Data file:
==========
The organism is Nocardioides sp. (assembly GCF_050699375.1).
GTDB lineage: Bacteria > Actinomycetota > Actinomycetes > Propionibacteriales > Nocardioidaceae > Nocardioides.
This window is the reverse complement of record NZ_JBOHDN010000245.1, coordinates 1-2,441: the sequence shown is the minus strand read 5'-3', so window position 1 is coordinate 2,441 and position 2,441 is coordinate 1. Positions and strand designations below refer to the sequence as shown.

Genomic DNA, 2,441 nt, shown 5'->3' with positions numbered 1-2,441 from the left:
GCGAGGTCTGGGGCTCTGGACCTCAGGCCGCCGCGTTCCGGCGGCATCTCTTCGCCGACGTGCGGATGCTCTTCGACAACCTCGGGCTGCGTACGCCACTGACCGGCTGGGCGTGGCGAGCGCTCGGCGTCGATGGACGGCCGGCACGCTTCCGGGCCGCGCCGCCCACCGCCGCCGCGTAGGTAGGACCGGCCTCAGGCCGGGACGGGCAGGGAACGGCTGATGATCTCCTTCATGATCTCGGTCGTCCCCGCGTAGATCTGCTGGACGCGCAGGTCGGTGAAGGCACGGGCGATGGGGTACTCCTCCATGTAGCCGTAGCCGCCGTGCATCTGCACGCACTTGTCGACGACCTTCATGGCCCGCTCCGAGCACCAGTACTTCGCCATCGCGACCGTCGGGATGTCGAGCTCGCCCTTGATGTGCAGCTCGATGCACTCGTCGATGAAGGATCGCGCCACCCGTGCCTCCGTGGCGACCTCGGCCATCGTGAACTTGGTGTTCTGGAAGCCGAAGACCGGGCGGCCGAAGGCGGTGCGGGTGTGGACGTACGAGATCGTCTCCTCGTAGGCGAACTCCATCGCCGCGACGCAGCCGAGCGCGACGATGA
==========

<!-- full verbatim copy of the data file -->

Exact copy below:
The organism is Nocardioides sp. (assembly GCF_050699375.1).
GTDB lineage: Bacteria > Actinomycetota > Actinomycetes > Propionibacteriales > Nocardioidaceae > Nocardioides.
This window is the reverse complement of record NZ_JBOHDN010000245.1, coordinates 1-2,441: the sequence shown is the minus strand read 5'-3', so window position 1 is coordinate 2,441 and position 2,441 is coordinate 1. Positions and strand designations below refer to the sequence as shown.

Genomic DNA, 2,441 nt, shown 5'->3' with positions numbered 1-2,441 from the left:
GCGAGGTCTGGGGCTCTGGACCTCAGGCCGCCGCGTTCCGGCGGCATCTCTTCGCCGACGTGCGGATGCTCTTCGACAACCTCGGGCTGCGTACGCCACTGACCGGCTGGGCGTGGCGAGCGCTCGGCGTCGATGGACGGCCGGCACGCTTCCGGGCCGCGCCGCCCACCGCCGCCGCGTAGGTAGGACCGGCCTCAGGCCGGGACGGGCAGGGAACGGCTGATGATCTCCTTCATGATCTCGGTCGTCCCCGCGTAGATCTGCTGGACGCGCAGGTCGGTGAAGGCACGGGCGATGGGGTACTCCTCCATGTAGCCGTAGCCGCCGTGCATCTGCACGCACTTGTCGACGACCTTCATGGCCCGCTCCGAGCACCAGTACTTCGCCATCGCGACCGTCGGGATGTCGAGCTCGCCCTTGATGTGCAGCTCGATGCACTCGTCGATGAAGGATCGCGCCACCCGTGCCTCCGTGGCGACCTCGGCCATCGTGAACTTGGTGTTCTGGAAGCCGAAGACCGGGCGGCCGAAGGCGGTGCGGGTGTGGACGTACGAGATCGTCTCCTCGTAGGCGAACTCCATCGCCGCGACGCAGCCGAGCGCGACGATGA